Take ten medium-sized fresh tomatoes and cut them in two crosswise. Put a layer of these into a baking-dish with the liquid side touching the bottom of the dish. Now put another layer with the liquid side up, sprinkle on salt and pepper. Break the raw vermicelli the length of the baking-dish and put a layer of it on top of the tomatoes. Now add another layer of the tomatoes, with the skin side touching the vermicelli, a second layer with the liquid side up, salt and pepper, and another layer of the raw vermicelli, and so on, the top layer being of tomatoes with their liquid side touching the vermicelli. Heat three or four tablespoons of good lard (or butter), and when the lard boils pour it over the tomatoes and vermicelli; then put the dish into the oven and cook until the vermicelli is thoroughly done. After cooling a little while, turn it out into a platter.
While three-quarters of a pound of macaroni are boiling in salted water prepare the following: Chop up fine two ounces of ham fat with a little parsley. Peel six medium-sized tomatoes, cut them open, remove the seeds, and any hard or unripe parts, and put them on one side. Take a frying-pan and put into it one scant tablespoon of butter and the chopped ham fat. When the grease is colored put in the sliced tomatoes with salt and pepper. When the tomatoes are cooked and begin to sputter put the macaroni into the pan with them, mix well, add grated Parmesan cheese, and serve.
2 1/2 cups of flour
3 tablespoons of cold water
1/2 teaspoon of salt
Put the flour on a bread-board. Make a hole in the middle of it, and break the eggs into it. Add the water and the salt, and mix all together with a fork until the flour is all absorbed and you have a paste which you can roll out. Then take a rolling-pin and roll it out very thin, about the thickness of a ten-cent piece. Leave it spread out like this until it has dried a little. Then double it over a number of times, always lengthwise, and cut it across in strips about one-half inch wide. Boil two quarts of salted water, and put the ribbons into it, and cook for ten minutes, then drain. Serve with the meat and sauce as in receipt for Macaroni with Meat and Sauce, or with the tomato sauce and cheese only, as desired.
Prepare the paste as in the preceding receipt.
Take whatever meat is desired — chicken, turkey, or veal — this must always be cooked. (Left-over meat may be utilized this way.) Chop the meat very fine, add one tablespoon of grated Parmesan cheese, one egg, a dash of nutmeg, a dash of grated lemon-peel, one tablespoon of butter, cold. Mix these ingredients in a bowl. Take a teaspoon of the mixture and put it into the extended paste, about two inches from the edge. Take another spoonful and put it about two inches away from the first spoonful. Continue to do this until you have a row of teaspoonfuls across the paste. Then fold over the edge of the paste so as to cover the spoonfuls of mixture, and cut across the paste at the bottom of them. Then cut into squares with the meat in the middle of each square; press down the paste a little at the edges so the meat cannot fall out. Continue to do this until all the meat and the paste are used up.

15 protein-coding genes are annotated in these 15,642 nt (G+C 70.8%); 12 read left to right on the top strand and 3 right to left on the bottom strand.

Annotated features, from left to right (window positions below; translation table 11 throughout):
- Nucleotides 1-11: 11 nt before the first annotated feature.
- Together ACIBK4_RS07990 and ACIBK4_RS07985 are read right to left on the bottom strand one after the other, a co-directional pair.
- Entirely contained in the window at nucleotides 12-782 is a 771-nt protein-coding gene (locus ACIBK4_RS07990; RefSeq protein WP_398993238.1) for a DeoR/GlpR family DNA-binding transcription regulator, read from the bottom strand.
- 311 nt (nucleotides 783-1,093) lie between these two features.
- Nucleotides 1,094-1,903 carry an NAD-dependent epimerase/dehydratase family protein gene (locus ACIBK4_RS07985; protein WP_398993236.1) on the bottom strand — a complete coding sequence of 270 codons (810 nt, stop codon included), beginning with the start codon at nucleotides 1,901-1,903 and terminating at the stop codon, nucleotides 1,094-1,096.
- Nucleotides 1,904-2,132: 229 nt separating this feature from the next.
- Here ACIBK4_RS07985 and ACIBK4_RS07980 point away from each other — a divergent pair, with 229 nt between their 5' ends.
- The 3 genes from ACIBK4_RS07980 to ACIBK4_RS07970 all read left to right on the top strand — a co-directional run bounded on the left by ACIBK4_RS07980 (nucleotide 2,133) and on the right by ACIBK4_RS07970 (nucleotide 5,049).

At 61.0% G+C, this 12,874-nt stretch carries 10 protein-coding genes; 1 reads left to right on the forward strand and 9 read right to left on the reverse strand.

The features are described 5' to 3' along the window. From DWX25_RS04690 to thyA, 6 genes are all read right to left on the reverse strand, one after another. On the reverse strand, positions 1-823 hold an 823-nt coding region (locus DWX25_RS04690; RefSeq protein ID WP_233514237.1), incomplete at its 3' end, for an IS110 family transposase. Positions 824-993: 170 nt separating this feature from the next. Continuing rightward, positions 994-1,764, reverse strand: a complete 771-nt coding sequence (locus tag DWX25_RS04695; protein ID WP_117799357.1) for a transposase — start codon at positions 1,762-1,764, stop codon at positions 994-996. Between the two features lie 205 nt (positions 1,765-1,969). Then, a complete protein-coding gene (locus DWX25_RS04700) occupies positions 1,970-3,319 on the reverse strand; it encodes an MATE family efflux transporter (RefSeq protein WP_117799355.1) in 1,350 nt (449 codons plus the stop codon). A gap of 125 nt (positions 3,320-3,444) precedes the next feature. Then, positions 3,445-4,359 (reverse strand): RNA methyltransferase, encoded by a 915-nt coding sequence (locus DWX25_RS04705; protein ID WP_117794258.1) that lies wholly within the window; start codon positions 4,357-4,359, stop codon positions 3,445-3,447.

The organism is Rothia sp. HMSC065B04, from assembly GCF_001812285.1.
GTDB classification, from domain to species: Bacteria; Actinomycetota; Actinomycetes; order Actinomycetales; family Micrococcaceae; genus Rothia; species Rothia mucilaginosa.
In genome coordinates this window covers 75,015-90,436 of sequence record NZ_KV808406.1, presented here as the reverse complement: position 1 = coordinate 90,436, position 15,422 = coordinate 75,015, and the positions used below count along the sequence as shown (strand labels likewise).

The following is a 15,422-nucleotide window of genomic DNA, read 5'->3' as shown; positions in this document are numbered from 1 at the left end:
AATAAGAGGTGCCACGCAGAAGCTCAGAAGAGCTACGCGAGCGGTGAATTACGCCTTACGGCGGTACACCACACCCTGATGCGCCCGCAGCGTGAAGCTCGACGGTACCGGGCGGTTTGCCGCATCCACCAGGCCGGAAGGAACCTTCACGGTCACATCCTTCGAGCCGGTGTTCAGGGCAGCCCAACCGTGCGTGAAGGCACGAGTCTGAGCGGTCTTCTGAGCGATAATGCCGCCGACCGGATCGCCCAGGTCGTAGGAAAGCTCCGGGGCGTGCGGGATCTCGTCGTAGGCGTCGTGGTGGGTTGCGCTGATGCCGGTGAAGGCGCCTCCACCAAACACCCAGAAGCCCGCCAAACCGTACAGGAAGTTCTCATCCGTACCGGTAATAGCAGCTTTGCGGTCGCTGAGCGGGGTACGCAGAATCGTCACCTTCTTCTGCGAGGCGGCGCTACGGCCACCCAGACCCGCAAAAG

Put the little squares of paste and meat into the boiling salted water a few at a time, and boil for ten minutes. Serve with tomato sauce, or butter and grated Parmesan cheese.
Take one lamb’s brains and parboil in slightly salted water for five minutes. Put into a bowl with a small quantity of curds, one egg, salt and pepper, dash of nutmeg, and a little grated Parmesan cheese, and mix all together. Then put by teaspoonfuls on the paste as in preceding receipt. Cook for ten minutes in boiling salted water, and serve with tomato sauce.
1 small bunch of spinach
1/2 pound of curds
Cook the spinach, drain, and chop up fine, add the curds, one egg, salt and pepper, dash of nutmeg, and a little grated cheese. Add to the paste, and boil as before.
These ravioli can be used also as a dessert by preparing them as follows:
Take 1/2 pound of flour
1 tablespoon of butter
2 tablespoons of lard
Work this into a paste and roll out thin.
Take one-half pound of curds, add one egg, and the yolk of a second egg, two tablespoons of granulated sugar, a few drops of extract of vanilla. Mix well together and add to the paste as before. Then fry in lard until a golden brown. Serve with powdered sugar.
Take a small piece of ham fat, one-half of onion, piece of celery, parsley, small piece of carrot. Chop up fine together. Put into a saucepan, and when the vegetables are fried add two or three mushrooms which have been chopped fine; after five minutes add two tablespoons of tomato paste, thinned with five tablespoons of hot water (or equal quantity of tomato sauce without water). When the sauce is cooked take out the mushrooms and put them on one side.
Take one-half pound of macaroni. Boil in salted water for fifteen minutes, drain, and add the sauce described above. Add two tablespoons Parmesan cheese, grated, and one tablespoon of butter.
Butter well a mold, then cover with a thin layer of bread crumbs the bottom and sides. Pour into the mold one-half the macaroni, then place on it a layer of mushrooms which you have taken out of the sauce. Now add the other half of the macaroni, and then another thin layer of bread crumbs. Put the mold into the oven without turning it over, and bake in a slow oven until well browned. Then turn out and serve.
To this timbale, if desired for variety, cold meat of any kind cut up fine may be added to the sauce; and one egg, hard boiled, and cut into four pieces. Add the egg, and the pieces of meat which you have removed from the sauce, to the timbale at the same time that you add the mushrooms.
This timbale is made in the same way as the preceding one, only substituting rice for macaroni. One-half cup of rice.
This is prepared as the two preceding ones, using Ribbon Macaroni instead of rice or ordinary macaroni.
Last updated Sunday, March 27, 2016 at 11:56